Last week the Office for National Statistics announced it was adding ebooks to the “typical basket of goods” used for calculating inflation – along with white rum and blueberries. The move is representative of the fact that ebooks are today both a significant and growing market in the United Kingdom.
The question is why did it take so long?
The reason has more to do with social attitudes to digital reading than it does the inflation calculation itself. Last century, technological change was relatively slower, and was accurately reflected in the index. Black and white televisions, for example, were first included in 1958, and were still on the list as recently as 1985 — this corresponds fairly closely with the realities of TV ownership during the period.
But since the early 2000s the life expectancy of technology in the basket has fallen drastically, as the age of technology in our homes and workplaces gets progressively newer. By 2007 — the year DVD players displaced VHS recorders — the average age of audio-visual technologies in the index was half what it was a decade before. Strangely, the DVD player is today one of the oldest technologies in the basket, even though it wasn’t commercially available until 2001. Many items on the list are even younger, such as apps (introduced in 2008), blu-ray players (2009), or tablet computers like the iPad (2010), all of which arrived in the basket within two years of their invention.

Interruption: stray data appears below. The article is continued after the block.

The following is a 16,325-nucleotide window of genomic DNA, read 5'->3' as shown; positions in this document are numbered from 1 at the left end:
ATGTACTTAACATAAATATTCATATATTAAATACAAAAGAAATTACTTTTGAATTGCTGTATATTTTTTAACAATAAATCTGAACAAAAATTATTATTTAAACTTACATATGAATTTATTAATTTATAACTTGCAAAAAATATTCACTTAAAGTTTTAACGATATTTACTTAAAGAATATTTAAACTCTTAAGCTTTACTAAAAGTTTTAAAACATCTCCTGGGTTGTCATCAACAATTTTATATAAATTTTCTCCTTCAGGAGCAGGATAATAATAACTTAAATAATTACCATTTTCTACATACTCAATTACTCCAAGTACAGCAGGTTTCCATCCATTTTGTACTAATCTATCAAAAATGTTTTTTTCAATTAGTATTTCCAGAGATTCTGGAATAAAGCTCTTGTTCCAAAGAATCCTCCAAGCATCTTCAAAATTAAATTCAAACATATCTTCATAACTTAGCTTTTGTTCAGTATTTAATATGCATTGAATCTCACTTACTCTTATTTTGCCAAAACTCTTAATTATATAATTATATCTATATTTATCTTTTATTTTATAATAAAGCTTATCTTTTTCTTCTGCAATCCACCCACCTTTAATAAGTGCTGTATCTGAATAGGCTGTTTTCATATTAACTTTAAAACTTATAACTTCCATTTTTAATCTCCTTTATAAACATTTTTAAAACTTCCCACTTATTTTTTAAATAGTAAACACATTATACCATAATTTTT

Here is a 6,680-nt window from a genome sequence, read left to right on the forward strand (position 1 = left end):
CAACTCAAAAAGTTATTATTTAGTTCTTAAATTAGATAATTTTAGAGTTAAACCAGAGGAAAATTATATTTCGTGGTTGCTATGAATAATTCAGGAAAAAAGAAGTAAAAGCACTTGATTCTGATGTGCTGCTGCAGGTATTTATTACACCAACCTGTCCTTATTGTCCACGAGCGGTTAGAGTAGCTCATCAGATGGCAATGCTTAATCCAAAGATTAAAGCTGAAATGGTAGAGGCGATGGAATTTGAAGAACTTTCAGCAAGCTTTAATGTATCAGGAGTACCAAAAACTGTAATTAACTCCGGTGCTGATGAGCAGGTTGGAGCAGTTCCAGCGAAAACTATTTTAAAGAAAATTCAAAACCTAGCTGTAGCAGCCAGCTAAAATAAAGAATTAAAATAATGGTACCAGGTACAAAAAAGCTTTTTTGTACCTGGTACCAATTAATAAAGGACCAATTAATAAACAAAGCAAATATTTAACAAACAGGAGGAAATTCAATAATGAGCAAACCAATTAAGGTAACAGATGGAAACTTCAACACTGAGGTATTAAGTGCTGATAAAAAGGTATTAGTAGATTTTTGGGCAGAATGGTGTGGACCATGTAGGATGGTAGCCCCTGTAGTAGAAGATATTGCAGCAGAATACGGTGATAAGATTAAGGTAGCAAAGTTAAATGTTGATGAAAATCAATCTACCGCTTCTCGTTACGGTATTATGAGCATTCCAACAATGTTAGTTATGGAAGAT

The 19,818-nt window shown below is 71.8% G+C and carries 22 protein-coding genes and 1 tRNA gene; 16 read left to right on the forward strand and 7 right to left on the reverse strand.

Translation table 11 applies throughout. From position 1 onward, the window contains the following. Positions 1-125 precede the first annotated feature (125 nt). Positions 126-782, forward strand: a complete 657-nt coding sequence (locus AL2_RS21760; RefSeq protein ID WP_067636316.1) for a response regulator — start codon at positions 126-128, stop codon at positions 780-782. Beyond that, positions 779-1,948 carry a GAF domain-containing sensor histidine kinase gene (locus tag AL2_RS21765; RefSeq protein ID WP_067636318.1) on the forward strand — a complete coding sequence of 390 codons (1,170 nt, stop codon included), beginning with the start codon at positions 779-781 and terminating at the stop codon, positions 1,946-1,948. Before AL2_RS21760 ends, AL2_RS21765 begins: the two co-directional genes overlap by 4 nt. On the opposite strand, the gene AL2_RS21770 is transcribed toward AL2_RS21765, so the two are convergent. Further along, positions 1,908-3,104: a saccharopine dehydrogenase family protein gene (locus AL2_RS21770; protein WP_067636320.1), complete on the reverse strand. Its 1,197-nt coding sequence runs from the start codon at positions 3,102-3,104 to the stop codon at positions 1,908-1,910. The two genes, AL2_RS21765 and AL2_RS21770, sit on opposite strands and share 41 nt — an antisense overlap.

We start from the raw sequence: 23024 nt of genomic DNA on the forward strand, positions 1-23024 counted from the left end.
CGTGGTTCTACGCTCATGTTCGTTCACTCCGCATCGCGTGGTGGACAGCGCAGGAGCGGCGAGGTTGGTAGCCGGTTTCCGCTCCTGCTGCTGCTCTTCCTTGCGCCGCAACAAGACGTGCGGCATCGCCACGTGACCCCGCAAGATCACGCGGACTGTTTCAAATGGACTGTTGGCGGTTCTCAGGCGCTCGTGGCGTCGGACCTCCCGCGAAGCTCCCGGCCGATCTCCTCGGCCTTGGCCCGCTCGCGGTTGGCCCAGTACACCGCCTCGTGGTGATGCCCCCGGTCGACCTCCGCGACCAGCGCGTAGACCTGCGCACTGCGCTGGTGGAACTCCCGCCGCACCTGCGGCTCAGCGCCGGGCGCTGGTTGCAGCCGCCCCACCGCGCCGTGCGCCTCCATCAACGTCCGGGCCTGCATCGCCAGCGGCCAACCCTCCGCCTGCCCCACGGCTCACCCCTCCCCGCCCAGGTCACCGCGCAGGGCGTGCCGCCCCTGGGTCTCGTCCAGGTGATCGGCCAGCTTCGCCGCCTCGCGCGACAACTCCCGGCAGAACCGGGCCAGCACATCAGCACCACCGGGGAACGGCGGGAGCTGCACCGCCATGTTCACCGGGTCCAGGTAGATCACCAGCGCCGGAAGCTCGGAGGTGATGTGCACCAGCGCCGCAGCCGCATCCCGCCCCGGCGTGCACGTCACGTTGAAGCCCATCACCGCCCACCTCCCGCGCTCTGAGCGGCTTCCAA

All this speaks of the phenomenal speed of technological change impacting on the British lifestyle (especially in material terms). The digital revolution has by no means stabilised. If anything, it’s getting faster.
It also tells us something very particular about the status of reading in contemporary society — namely that decades of technological relegation to other forms of media might be on the turn. I am referring to the fact that rapid advances in personal computing, in digital music, radio, television and photography, were all reflected in the fast-paced replacement of devices in the inflation basket. Not so with books, whose digital format predates almost all of these categories.
There is no single inventor of the ebook, and therefore no precise moment to date their introduction to the marketplace. Spurious evidence suggests electronic books existed as far back as the 1940s, although it would be more sensible to point at initiatives like Project Gutenberg, which began in 1971. Certainly by the time Digital Books Inc. started selling floppy disks of etexts in 1993 the concept, if not today’s file formats, were well established.
We’re therefore talking about a technology that has been commercially available for at least 20 years. So why did it take so long for the ebook to become commonplace enough that it could be used as an official measure of popular purchasing power?
One answer might be that we couldn’t let go of books’ tactile properties; our obsession with the personal library as literary manifestation of our personalities; the social status of certain books as objects, and so on.
Another, perhaps more convincing answer, is to highlight the lag between the arrival of the ebook and the arrival of the ebook reader. It is finally just as enjoyable to read a book on-screen as in its printed form, which has only been the case for a few years. Size, portability, legibility, durability, and user-interface design have all converged to produce a vast and diverse ecosystem of ereaders.
Ironically the quality of the delivery device was precisely what was needed in order to forget the format of delivery. What’s nice about this is that it’s no longer a big deal to be a digital publisher. There’s nothing gimmicky or even especially remarkable about it, which means that digital books are appraised on equal terms with their print counterparts. Conversation revolves less around a text’s format than it does around the quality of its ideas.